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Cisco 2500 reverse engineering: Motorola 68EC030 "SBC"

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TomS_:
Hi all.

Hope this is the right place to post, its kind of retro/vintage...

Ive been working on reverse engineering a Cisco 2501 router over the last couple of weeks, mostly because its based on a Motorola 68EC030 (MMUless 68030) and this is currently my favourite retro processor family to learn and play around with.

Although they lack any graphics capabilities, I think it still presents an interesting platform to hack around on. And with an ethernet controller on board could provide a reasonable challenge to someone so inclined to turn it into some kind of Internet of Things thing. I plan to have a go getting it talking ethernet/IP to some degree.

I am aware that uClinux was ported to run on the C2500, but I wanted to go deeper and work out how to run my own code from the ground up by replacing the factory boot ROMs entirely. This involved disassembling those boot ROMs and identifying a bunch of registers within two proprietary Cisco chips and their functions/purposes, some of which are critical to getting the board up and running successfully.

Ive documented everything that I have found so far, including all of the necessary bits to get the board operational. A particular goal was to get FreeRTOS running, and I have succeeded in doing this. You can find my fork with m68k port along with my documentation of the router itself on github here:

https://github.com/tomstorey/c2500re

https://github.com/tomstorey/FreeRTOS-Kernel

I'll continue to expand the documentation a bit more as I go along, but I have reached a point where enough is known to get going reliably, and finding anything further will require probably a lot more time than should be spent on it at this stage.  ^-^

Enjoy if you so wish! Hopefully someone finds this information useful, or inspires them to go further.

TomS_:
I took on another project, this time the 1600R series routers. Some similarities between the two, but very different beasts. This time it is using a 68360, which is like a 68k CPU core (CPU32 to be more specific, which I think is similar to a 68020) wrapped in a bunch of peripherals much like a microcontroller.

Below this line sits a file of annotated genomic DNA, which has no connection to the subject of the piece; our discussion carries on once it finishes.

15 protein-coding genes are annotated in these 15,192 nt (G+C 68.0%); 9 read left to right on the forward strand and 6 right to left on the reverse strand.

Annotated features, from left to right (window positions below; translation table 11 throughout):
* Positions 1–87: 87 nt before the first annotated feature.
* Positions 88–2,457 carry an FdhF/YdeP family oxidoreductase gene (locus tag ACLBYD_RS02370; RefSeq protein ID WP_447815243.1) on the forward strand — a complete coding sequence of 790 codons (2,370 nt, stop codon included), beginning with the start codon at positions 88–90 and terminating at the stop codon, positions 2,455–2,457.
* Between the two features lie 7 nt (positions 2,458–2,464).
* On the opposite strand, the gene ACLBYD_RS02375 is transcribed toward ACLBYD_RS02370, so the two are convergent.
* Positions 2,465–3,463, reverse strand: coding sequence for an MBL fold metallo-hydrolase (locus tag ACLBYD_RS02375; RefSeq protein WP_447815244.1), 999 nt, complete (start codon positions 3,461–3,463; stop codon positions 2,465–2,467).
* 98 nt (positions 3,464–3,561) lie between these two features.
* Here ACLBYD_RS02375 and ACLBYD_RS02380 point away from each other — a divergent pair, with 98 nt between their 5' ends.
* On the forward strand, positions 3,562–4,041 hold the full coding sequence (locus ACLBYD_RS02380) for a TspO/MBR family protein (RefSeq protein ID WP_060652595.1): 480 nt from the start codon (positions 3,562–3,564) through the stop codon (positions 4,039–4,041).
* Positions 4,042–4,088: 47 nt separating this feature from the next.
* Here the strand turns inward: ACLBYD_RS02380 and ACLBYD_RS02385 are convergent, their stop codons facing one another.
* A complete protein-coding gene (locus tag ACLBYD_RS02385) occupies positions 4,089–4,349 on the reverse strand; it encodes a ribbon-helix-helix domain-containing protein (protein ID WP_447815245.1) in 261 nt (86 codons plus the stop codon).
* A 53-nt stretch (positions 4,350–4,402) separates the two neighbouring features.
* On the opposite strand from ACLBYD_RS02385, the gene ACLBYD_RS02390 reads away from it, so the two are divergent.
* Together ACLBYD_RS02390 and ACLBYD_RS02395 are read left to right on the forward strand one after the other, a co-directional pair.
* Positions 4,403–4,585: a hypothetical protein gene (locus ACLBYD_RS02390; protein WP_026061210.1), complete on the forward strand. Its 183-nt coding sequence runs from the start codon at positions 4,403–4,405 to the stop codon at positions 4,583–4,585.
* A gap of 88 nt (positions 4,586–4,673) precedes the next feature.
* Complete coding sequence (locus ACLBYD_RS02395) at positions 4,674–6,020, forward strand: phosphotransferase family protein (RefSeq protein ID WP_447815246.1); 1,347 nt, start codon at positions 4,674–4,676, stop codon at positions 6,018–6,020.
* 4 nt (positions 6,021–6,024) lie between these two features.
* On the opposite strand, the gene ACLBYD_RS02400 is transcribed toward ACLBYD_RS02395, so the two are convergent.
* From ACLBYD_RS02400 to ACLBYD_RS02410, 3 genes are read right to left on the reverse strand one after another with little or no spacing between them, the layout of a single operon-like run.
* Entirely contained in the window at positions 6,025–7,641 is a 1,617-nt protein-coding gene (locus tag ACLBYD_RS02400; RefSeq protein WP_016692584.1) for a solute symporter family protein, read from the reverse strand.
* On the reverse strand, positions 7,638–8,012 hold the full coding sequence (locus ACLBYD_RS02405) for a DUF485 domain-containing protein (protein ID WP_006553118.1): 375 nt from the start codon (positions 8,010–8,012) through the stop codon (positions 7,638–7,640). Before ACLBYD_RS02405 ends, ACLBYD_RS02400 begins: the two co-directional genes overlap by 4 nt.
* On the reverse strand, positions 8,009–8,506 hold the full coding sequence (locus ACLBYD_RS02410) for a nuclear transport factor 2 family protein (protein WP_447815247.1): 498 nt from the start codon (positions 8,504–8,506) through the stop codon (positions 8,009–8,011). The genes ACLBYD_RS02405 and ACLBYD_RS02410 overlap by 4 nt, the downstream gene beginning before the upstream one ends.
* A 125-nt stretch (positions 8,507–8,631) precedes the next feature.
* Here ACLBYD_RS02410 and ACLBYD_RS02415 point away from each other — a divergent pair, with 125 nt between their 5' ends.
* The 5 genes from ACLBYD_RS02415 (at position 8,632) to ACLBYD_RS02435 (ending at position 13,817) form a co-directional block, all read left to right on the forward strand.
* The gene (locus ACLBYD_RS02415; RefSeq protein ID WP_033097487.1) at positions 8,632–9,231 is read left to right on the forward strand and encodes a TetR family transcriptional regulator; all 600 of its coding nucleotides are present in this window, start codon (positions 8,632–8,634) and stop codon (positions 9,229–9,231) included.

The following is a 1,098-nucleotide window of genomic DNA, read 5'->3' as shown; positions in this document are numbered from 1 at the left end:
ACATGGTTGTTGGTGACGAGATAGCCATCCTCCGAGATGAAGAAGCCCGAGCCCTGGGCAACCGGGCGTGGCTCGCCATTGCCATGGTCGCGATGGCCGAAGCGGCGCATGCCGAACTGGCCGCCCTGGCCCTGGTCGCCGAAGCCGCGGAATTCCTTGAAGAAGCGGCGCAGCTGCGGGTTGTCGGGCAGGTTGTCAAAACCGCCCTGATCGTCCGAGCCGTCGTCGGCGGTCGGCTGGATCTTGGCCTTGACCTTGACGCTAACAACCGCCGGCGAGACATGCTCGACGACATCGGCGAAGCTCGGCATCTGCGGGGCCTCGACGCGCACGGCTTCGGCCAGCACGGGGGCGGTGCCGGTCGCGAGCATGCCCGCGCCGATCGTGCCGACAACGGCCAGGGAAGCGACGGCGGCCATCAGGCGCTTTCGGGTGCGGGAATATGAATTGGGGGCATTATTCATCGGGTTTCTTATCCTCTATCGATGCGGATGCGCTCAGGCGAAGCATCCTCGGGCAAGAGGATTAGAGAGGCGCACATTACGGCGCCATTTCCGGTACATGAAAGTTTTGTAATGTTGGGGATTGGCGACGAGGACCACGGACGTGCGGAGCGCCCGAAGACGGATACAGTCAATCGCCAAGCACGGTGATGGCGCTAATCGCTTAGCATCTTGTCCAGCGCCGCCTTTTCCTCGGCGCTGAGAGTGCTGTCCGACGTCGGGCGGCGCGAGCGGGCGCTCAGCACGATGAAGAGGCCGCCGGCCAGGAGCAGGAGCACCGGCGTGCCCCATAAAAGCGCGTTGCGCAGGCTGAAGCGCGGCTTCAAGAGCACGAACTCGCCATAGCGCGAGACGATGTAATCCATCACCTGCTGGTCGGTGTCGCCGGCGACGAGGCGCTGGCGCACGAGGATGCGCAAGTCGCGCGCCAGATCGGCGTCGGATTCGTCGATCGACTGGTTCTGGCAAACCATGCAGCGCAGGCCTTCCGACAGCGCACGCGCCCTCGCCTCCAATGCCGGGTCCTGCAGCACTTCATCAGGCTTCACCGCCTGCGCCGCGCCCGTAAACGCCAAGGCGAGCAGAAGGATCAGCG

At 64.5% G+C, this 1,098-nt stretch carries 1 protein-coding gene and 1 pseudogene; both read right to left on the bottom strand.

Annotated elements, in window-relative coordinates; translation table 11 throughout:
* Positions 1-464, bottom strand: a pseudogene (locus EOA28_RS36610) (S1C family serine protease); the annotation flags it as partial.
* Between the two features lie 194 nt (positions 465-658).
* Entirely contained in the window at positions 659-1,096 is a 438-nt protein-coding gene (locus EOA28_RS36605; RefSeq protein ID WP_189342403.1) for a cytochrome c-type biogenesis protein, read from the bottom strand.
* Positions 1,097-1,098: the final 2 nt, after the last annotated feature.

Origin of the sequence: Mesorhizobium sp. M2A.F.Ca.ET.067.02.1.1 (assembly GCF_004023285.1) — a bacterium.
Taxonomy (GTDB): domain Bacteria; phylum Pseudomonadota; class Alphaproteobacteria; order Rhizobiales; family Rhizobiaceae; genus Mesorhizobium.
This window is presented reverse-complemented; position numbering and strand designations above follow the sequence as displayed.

The biggest drawback of this router model is that there are no jumpers to "fix" the WE/ pin of the ROM sockets, so you have to make a fiddly modification to work around it. On the plus side, it has more LEDs that you can control.  ^-^

But, Ive hit a snag with this router which is kind of dragging me down at the moment, and I think I will take a break from it because Ive been going at it pretty intensely over the last several weeks and not making much progress.  :-[

Basically there are some memory ranges that cover the WAN interface slot and a PCMCIA controller (implemented in a CPLD it seems), and I cant seem to work out how to "enable" these, even though I think I am doing everything that Cisco did in the factory boot ROMs.

Its something I might come back to another time when I have some interest again, but for now I think I should really get back to some other projects I was working on before I started all of this.

All of the details I know about the 1600R are up on github as well:

https://github.com/tomstorey/c1600re

Included is a serial bootloader and sample FreeRTOS application if youre feeling adventurous. Enjoy .. again. :)

Celliwig:
Hi Tom,

Saw this post while doing some research, turns out we've been working on the same thing!

I think we're pretty much at the same place in regards to the system registers, but you might want to check my repo:

https://github.com/Celliwig/Cisco-2503

I'm afraid documentation is sadly lacking currently, but there is a (really crude) emulator in there, and a U-boot port which might be helpful.
U-boot currently supports the serial interface, system timer, NVRAM (for environment), and Boot Flash. LANCE driver is currently in the works.

Hope that might be helpful, C

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